I have a very clear picture in my head—I didn’t say it was accurate, just clear. It’s George Clooney and Matt Damon at a high-end steakhouse. They eat giant ribeyes and the maitre d' gives George two long puffs on a Cuban before he insists he put it out. Then George tells Matt that it’s been too long since they had a guys’ trip cleverly disguised as a movie, and—as fun as it may be—Ocean’s Fourteen seems out of the question. So, they round up a great group of actors and find themselves a suitably manly script and…show time!

Here, Clooney plays Frank Stokes, an art scholar who has seized on the fact that throughout Germany’s assault on Western Europe, billions of dollars of fine art have been stolen. Hitler is committed to creating his own museum filled with the world’s most significant works, and he invades countries and the private collections of wealthy Jewish families to do so. Stokes enlists a group of men to go to Europe as the war closes and retrieve the stolen art. He teams up with his old friend, James Granger (Damon), architect Richard Campbell (Bill Murray), Walter Garfield (John Goodman) and others.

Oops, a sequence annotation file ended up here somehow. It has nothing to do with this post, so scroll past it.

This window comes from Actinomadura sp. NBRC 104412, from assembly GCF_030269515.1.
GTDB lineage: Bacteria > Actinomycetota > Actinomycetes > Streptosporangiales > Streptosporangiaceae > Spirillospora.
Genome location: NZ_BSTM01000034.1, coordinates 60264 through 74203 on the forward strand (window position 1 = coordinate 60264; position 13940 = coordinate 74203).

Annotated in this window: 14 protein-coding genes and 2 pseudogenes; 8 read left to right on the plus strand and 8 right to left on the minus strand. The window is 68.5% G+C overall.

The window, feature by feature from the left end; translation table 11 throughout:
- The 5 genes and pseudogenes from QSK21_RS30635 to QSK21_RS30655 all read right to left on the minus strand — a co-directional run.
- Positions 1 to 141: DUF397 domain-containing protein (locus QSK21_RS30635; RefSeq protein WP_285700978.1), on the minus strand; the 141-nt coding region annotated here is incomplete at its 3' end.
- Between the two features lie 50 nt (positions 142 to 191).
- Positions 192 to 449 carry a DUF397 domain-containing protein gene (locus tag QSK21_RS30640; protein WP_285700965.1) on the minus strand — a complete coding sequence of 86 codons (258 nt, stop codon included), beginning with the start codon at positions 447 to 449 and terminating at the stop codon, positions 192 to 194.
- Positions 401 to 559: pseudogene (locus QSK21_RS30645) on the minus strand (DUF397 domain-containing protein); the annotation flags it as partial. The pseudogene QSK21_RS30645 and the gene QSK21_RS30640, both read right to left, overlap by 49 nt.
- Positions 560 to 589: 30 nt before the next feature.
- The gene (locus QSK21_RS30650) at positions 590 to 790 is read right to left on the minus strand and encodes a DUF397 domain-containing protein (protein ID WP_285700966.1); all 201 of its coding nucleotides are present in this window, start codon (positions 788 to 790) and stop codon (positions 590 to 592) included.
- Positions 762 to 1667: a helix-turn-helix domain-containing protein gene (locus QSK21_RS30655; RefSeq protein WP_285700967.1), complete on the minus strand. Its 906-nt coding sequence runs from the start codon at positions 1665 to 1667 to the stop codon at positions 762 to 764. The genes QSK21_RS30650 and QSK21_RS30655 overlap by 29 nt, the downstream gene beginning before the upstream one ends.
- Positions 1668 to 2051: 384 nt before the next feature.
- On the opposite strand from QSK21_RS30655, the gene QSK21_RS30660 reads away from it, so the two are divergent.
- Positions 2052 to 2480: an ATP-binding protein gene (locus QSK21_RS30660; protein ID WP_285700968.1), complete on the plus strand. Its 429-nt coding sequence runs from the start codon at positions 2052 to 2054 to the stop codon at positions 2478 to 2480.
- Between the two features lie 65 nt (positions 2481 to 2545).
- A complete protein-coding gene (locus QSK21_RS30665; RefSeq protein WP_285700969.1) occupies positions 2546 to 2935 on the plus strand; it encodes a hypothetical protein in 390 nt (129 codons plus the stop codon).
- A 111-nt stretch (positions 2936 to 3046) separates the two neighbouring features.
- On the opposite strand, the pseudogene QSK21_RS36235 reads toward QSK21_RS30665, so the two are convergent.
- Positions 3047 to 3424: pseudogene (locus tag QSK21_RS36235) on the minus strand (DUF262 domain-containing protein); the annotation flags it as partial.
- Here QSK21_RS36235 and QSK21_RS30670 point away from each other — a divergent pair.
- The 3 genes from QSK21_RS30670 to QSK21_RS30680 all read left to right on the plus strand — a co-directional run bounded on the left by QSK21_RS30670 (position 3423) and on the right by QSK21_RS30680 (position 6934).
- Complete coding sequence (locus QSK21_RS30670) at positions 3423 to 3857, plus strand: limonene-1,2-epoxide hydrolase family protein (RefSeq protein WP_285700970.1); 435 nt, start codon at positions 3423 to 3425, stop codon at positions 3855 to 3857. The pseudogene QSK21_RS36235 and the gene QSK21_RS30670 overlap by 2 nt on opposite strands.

Generally, I like Clooney’s films. Seemingly much like his personal life, he likes to keep it light. The problem here is that the subject is not light. Aside from the loss of life, this particular aspect of World War II has to be the most profoundly disturbing. The Nazis attempted to either lay claim to or destroy world culture, and the film briefly dances with the notion of the value of life versus art. In the end, the movie simply tells a happy tale of a good deed—not since Hogan’s Heroes has Nazi Germany received such lighthearted treatment. The movie is fine, but it should have been a powerful, moving and heroic film. It could have been a classic, instead it was a romp. It’s a 6.